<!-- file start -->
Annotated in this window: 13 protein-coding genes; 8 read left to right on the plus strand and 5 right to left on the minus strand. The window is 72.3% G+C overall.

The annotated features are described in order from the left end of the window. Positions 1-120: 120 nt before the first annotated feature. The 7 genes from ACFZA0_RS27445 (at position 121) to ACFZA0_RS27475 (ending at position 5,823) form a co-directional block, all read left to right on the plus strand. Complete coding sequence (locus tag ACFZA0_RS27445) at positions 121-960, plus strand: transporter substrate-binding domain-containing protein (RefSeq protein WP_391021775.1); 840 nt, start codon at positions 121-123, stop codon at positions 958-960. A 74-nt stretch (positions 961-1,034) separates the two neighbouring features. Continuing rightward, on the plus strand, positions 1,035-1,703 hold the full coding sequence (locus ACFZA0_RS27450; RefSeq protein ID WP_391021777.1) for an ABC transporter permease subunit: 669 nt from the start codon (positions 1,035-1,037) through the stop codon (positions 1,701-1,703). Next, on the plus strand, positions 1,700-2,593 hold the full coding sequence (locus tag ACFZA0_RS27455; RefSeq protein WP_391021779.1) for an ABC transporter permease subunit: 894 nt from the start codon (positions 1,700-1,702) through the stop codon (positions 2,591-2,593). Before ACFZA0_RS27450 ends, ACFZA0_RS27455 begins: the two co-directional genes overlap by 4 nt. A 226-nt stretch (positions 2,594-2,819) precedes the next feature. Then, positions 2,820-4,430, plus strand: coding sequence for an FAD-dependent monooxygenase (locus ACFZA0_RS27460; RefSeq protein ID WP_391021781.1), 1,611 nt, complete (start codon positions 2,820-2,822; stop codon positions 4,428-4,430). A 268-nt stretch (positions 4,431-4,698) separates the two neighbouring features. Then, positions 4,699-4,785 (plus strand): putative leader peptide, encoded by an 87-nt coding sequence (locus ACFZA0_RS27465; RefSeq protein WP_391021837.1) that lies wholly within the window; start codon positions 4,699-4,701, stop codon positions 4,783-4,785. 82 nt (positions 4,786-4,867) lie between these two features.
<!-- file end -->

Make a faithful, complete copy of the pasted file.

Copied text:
Annotated in this window: 13 protein-coding genes; 8 read left to right on the plus strand and 5 right to left on the minus strand. The window is 72.3% G+C overall.

The annotated features are described in order from the left end of the window. Positions 1-120: 120 nt before the first annotated feature. The 7 genes from ACFZA0_RS27445 (at position 121) to ACFZA0_RS27475 (ending at position 5,823) form a co-directional block, all read left to right on the plus strand. Complete coding sequence (locus tag ACFZA0_RS27445) at positions 121-960, plus strand: transporter substrate-binding domain-containing protein (RefSeq protein WP_391021775.1); 840 nt, start codon at positions 121-123, stop codon at positions 958-960. A 74-nt stretch (positions 961-1,034) separates the two neighbouring features. Continuing rightward, on the plus strand, positions 1,035-1,703 hold the full coding sequence (locus ACFZA0_RS27450; RefSeq protein ID WP_391021777.1) for an ABC transporter permease subunit: 669 nt from the start codon (positions 1,035-1,037) through the stop codon (positions 1,701-1,703). Next, on the plus strand, positions 1,700-2,593 hold the full coding sequence (locus tag ACFZA0_RS27455; RefSeq protein WP_391021779.1) for an ABC transporter permease subunit: 894 nt from the start codon (positions 1,700-1,702) through the stop codon (positions 2,591-2,593). Before ACFZA0_RS27450 ends, ACFZA0_RS27455 begins: the two co-directional genes overlap by 4 nt. A 226-nt stretch (positions 2,594-2,819) precedes the next feature. Then, positions 2,820-4,430, plus strand: coding sequence for an FAD-dependent monooxygenase (locus ACFZA0_RS27460; RefSeq protein ID WP_391021781.1), 1,611 nt, complete (start codon positions 2,820-2,822; stop codon positions 4,428-4,430). A 268-nt stretch (positions 4,431-4,698) separates the two neighbouring features. Then, positions 4,699-4,785 (plus strand): putative leader peptide, encoded by an 87-nt coding sequence (locus ACFZA0_RS27465; RefSeq protein WP_391021837.1) that lies wholly within the window; start codon positions 4,699-4,701, stop codon positions 4,783-4,785. 82 nt (positions 4,786-4,867) lie between these two features.